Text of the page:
Santorum must explain views on religion and government

“If you were Satan, who would you attack in this day and age?” GOP presidential contender Rick Santorum asked a student audience at Ave Maria University in 2008.

This was asked well before Santorum launched his bid for the presidency, but probably not before he was thinking of it. It is still relevant because nothing in his campaign suggests he has reconsidered his position.

Unlike John Kennedy, who insisted that his Catholicism would be immaterial to his political decisions, Rick Santorum wraps himself in his Catholic identity and envisions a future when his Catholic Church will replace traditional Protestantism as the spiritual source of America’s greatness as a Christian nation.

Answering his own question, Santorum continued, “There is no one else (for Satan) to go after other than the United States and that has been the case now for almost 200, once America’s preeminence was sown by our great founding fathers.”

Since Santorum’s own political philosophy, sense of history and vision for America’s future, as implied in the Ave Maria address, seems to reflect that of AVU, the context is an important clue to Santorum’s ideas of government and religion.

Founded by Domino’s Pizza mogul Tom Monaghan, with the encouragement of such conservative Catholic notables as Supreme Court Justices Anthony Scalia and Clarence Thomas, AVU proclaims on the university website: “The single most vital task for Catholic academicians (is) to explicate the truths of the faith, and measure against them the evolving societal propositions or practices in politics, the arts, the economy, etc.”

Over the past 200 years, according to the Ave Maria University website, Catholic intellectuals have fought every evil from slavery to laissez faire capitalism and child labor, as well as Marxism, Nazism and Freudianism. (The subtle point that Catholics also engaged in all these activities seems to have escaped the framers of this manifesto.)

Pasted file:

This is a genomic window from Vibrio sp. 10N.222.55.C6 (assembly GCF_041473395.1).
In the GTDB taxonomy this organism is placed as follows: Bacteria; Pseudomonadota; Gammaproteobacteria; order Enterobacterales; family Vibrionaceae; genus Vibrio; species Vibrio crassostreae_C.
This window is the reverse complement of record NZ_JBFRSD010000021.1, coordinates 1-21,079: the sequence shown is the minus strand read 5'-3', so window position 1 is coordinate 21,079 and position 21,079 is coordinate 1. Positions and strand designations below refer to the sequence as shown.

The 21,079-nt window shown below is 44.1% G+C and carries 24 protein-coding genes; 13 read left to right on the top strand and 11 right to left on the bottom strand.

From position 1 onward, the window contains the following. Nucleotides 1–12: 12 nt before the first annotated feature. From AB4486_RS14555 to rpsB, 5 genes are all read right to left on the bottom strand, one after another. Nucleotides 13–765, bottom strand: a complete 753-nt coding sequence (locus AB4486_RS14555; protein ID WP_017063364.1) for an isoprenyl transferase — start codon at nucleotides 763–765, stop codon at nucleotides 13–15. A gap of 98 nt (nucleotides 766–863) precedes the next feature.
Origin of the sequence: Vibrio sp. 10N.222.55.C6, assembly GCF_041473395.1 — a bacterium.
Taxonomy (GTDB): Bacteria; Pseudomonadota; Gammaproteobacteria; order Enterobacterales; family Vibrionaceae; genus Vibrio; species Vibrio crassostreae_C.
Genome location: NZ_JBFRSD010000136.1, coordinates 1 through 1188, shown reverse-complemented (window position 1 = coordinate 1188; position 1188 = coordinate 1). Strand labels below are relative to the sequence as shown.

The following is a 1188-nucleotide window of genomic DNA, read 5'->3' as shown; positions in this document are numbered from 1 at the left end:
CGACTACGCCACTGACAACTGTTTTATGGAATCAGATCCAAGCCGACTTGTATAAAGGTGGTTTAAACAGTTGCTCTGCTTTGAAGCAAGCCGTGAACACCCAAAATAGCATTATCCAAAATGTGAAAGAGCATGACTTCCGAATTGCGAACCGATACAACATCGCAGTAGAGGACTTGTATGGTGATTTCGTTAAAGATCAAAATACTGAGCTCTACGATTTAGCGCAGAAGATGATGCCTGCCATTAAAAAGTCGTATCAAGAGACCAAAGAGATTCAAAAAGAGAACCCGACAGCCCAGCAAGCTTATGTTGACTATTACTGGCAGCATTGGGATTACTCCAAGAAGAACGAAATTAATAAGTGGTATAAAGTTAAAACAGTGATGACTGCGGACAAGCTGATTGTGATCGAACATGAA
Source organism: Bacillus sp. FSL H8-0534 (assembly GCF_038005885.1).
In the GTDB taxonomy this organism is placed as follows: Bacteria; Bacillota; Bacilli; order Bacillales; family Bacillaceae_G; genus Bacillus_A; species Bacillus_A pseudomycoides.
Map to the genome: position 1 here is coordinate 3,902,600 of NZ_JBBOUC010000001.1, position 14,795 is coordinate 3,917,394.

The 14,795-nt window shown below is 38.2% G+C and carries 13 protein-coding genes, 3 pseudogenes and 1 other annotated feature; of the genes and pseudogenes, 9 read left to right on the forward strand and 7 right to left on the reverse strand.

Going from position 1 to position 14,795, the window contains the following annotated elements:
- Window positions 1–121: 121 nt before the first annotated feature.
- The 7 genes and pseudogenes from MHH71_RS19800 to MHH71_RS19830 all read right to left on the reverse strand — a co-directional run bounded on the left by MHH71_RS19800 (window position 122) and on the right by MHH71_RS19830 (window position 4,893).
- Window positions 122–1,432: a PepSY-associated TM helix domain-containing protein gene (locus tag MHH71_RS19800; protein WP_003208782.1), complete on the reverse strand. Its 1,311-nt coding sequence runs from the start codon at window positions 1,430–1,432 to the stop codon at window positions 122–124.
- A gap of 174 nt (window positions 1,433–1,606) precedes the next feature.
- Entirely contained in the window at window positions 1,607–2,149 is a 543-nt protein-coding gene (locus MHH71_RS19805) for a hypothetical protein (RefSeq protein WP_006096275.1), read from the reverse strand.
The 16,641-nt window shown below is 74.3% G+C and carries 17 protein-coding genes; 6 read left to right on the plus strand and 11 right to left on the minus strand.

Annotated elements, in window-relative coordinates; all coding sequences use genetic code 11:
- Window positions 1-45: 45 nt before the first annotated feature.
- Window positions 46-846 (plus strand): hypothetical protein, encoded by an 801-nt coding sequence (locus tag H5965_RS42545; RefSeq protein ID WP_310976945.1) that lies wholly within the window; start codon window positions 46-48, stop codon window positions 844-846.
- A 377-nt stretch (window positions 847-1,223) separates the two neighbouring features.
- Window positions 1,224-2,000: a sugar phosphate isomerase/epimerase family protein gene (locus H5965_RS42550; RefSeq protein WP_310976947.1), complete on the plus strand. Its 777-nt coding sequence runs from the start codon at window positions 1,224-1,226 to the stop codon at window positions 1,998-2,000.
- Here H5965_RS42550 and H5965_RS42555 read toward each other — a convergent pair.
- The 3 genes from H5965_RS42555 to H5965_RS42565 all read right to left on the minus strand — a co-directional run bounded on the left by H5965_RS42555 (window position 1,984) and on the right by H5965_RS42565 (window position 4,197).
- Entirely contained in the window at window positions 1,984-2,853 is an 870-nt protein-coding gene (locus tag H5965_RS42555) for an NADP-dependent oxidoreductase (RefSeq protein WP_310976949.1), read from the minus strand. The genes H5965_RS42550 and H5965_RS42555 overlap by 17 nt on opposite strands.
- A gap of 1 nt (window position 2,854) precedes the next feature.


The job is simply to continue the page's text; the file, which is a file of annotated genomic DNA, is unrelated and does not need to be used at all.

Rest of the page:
Today the evils are abortion, cloning, same-sex marriage, moral relativism and world terrorism. “The graduates of Ave Maria University ... will become the Catholic intellectuals needed to bring the truths of the faith to bear on these issues” the website promises.

Santorum’s vision of American history describes an America founded on the principles of Protestantism, but in which the churches, fallen under the sway of Satan, have failed to protect their people from evil.

In the early days of the Republic, according to Santorum, “our (moral) foundation was very strong,” but “that great, acidic quality of time corrodes even the strongest foundations. And Satan has done so by attacking the great institutions of America, using those great vices of pride, vanity and sensuality as the root to attack all of the strong plants ... so deeply rooted in the American tradition.”

Predictably, it was the poison apple from the tree of knowledge that provided the old snake his opening in America. “The place where he was ... the most successful and first successful was in academia,” Santorum explained. “He understood the pride of smart people. He attacked them at their weakest, that they were, in fact, smarter than everybody else and could come up with something new and different. Pursue new truths, deny the existence of truth, play with it because they’re smart. And so academia, a long time ago, fell” under Satan’s power.

“This is not a political war at all. This is not a cultural war. This is a spiritual war,” Santorum told his audience. Though “this was a Protestant country” founded on “mainstream, mainline Protestantism,” it no longer meets Santorum’s definition of a Christian nation.

The failure of mainline Protestantism set in motion a domino effect that weakened the Protestant religious ethic on which the nation was founded, Santorum explained.

In a final insult to mainline Protestants — generally understood as the Episcopal, Lutheran, Methodist and other churches that have accepted the growing role of women, gays and lesbians in church affairs — Santorum said, “We look at the shape of mainline Protestantism in this country and it is in shambles, it is gone from the world of Christianity as I see it.”

Santorum’s vision of a Catholic and evangelical Protestant coalition resetting America’s moral compass should not go unchallenged. In the debate tonight, Santorum should be asked to explain his remarks on religion’s role in a government founded on the principle of separation of church and state.

Bill Grant lives in Grand Junction. He can be reached at .(JavaScript must be enabled to view this email address).


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